Not all small dogs have the same nutritional needs. Giving your dog a food specially formulated for her size and activity level is the easiest way to make sure you’re providing complete and balanced nutrition. Here’s how to provide the right nutrition for your small dog.
Small adult dogs require a food that offers complete nutrients essential for health and vitality. Here’s what to look for:
These ingredients are the keys to nutrition whether you feed dry or wet dog food or give your dog treats.
Small dogs have small mouths and stomachs. You may want to feed your dog a formula with a small bite size for easy chewing. A nutrient-dense food will help make sure she’s absorbing essential nutrients even though her stomach can only accommodate what seems like a small volume of food.
When choosing a food for your small-breed dog, also ask:
Special conditions like these dramatically affect your dog’s nutritional demands.
Less-active dogs and dogs who have been neutered or spayed are prone to weight gain. Controlling your dog’s weight is an important step toward protecting against complications of excess weight, such as diabetes or joint health problems. If you use a weight-control food, look for these ingredients:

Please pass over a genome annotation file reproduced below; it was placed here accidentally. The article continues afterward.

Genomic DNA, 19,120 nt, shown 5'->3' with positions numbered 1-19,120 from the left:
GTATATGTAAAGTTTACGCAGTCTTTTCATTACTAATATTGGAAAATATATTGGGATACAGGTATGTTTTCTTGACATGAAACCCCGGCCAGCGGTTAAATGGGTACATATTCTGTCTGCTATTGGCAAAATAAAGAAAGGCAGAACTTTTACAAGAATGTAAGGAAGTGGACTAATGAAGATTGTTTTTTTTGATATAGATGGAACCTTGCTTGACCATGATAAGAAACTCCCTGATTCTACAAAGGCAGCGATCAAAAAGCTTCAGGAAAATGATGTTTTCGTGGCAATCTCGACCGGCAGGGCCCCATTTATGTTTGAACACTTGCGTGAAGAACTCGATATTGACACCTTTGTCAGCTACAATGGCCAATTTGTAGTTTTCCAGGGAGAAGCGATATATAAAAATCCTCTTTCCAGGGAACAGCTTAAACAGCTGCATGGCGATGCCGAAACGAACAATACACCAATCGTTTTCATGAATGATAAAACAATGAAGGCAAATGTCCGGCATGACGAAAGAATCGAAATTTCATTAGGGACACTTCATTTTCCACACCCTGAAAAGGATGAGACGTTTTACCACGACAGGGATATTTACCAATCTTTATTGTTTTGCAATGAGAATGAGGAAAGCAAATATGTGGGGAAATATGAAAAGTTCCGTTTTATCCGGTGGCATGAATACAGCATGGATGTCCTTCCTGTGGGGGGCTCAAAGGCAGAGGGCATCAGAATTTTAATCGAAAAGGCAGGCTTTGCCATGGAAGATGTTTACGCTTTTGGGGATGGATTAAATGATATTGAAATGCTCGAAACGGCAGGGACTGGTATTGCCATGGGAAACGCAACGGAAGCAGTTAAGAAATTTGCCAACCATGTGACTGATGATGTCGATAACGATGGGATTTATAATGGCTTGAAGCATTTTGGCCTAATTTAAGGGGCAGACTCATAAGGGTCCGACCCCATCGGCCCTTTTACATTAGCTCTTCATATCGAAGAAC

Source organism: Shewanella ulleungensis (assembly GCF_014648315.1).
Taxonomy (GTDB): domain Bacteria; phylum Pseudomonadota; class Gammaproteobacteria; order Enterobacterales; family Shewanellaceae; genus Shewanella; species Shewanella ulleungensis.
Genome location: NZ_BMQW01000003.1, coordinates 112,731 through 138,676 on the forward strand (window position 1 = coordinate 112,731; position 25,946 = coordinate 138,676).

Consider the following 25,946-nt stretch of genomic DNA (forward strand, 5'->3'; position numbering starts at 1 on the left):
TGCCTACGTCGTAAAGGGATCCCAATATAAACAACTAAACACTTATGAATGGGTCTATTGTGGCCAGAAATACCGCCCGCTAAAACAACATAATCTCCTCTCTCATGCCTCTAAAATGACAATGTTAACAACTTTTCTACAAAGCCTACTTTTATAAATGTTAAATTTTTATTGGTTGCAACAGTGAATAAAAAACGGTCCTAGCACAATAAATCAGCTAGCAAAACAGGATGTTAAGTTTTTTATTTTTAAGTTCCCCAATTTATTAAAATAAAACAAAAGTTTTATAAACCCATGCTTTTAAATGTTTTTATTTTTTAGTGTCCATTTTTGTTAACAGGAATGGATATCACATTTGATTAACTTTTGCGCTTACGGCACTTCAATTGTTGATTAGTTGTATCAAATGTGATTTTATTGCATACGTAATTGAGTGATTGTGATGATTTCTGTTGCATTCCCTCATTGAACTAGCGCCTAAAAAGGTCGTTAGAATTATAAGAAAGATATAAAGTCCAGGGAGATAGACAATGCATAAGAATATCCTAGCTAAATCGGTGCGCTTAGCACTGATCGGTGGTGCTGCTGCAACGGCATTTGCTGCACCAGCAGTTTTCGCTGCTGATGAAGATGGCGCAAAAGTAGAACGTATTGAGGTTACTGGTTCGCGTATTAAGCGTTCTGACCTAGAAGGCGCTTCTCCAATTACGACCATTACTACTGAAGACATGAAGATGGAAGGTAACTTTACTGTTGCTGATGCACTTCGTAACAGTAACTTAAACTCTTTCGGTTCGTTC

Starting in the seventh week of her pregnancy, a mother dog will need to increase her energy intake up to 50% by the time she gives birth and increase it even more when she starts nursing her puppies. Because she may lose her appetite at times, it’s important that she eats a nutrient-dense food. A complete, balanced small-breed puppy formula can give her the extra nutrients she needs.
Unlike larger dogs that are considered mature at age 5, your small dog can remain on an adult diet until age 7. In fact, small-breed dogs tend to live longer and don’t experience age-related changes as early as bigger dogs. However, it is important to make a proactive transition to a specially formulated mature diet, such as IAMS™ ProActive Health™ Mature Adult Small & Toy Breed, so you can help keep your dog healthy and active for years to come.